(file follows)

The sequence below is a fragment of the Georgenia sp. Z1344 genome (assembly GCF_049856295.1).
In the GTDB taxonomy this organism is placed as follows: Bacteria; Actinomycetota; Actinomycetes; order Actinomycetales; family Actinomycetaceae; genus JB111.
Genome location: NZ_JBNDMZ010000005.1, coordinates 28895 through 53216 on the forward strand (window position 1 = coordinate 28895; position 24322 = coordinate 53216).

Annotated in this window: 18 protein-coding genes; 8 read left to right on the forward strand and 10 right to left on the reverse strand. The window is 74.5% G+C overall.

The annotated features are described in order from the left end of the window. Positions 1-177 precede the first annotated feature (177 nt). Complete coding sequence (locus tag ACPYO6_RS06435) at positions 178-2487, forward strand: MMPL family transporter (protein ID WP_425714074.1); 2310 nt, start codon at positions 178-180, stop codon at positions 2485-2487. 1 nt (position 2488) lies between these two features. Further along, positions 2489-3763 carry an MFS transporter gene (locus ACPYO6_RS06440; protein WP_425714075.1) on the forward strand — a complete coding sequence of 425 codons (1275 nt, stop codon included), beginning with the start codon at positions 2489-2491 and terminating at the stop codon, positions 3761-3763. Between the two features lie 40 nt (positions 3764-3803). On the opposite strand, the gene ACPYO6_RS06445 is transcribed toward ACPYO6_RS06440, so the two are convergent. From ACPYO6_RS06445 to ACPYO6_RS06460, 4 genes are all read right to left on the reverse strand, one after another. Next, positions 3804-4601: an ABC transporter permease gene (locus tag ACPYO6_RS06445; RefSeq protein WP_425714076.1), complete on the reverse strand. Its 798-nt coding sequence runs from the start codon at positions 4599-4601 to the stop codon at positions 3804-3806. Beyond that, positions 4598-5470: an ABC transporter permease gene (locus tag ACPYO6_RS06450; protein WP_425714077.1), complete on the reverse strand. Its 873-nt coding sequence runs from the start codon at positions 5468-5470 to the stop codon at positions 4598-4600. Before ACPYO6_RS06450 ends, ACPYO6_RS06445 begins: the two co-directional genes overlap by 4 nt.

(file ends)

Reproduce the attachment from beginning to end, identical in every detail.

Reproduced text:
The sequence below is a fragment of the Georgenia sp. Z1344 genome (assembly GCF_049856295.1).
In the GTDB taxonomy this organism is placed as follows: Bacteria; Actinomycetota; Actinomycetes; order Actinomycetales; family Actinomycetaceae; genus JB111.
Genome location: NZ_JBNDMZ010000005.1, coordinates 28895 through 53216 on the forward strand (window position 1 = coordinate 28895; position 24322 = coordinate 53216).

Annotated in this window: 18 protein-coding genes; 8 read left to right on the forward strand and 10 right to left on the reverse strand. The window is 74.5% G+C overall.

The annotated features are described in order from the left end of the window. Positions 1-177 precede the first annotated feature (177 nt). Complete coding sequence (locus tag ACPYO6_RS06435) at positions 178-2487, forward strand: MMPL family transporter (protein ID WP_425714074.1); 2310 nt, start codon at positions 178-180, stop codon at positions 2485-2487. 1 nt (position 2488) lies between these two features. Further along, positions 2489-3763 carry an MFS transporter gene (locus ACPYO6_RS06440; protein WP_425714075.1) on the forward strand — a complete coding sequence of 425 codons (1275 nt, stop codon included), beginning with the start codon at positions 2489-2491 and terminating at the stop codon, positions 3761-3763. Between the two features lie 40 nt (positions 3764-3803). On the opposite strand, the gene ACPYO6_RS06445 is transcribed toward ACPYO6_RS06440, so the two are convergent. From ACPYO6_RS06445 to ACPYO6_RS06460, 4 genes are all read right to left on the reverse strand, one after another. Next, positions 3804-4601: an ABC transporter permease gene (locus tag ACPYO6_RS06445; RefSeq protein WP_425714076.1), complete on the reverse strand. Its 798-nt coding sequence runs from the start codon at positions 4599-4601 to the stop codon at positions 3804-3806. Beyond that, positions 4598-5470: an ABC transporter permease gene (locus tag ACPYO6_RS06450; protein WP_425714077.1), complete on the reverse strand. Its 873-nt coding sequence runs from the start codon at positions 5468-5470 to the stop codon at positions 4598-4600. Before ACPYO6_RS06450 ends, ACPYO6_RS06445 begins: the two co-directional genes overlap by 4 nt.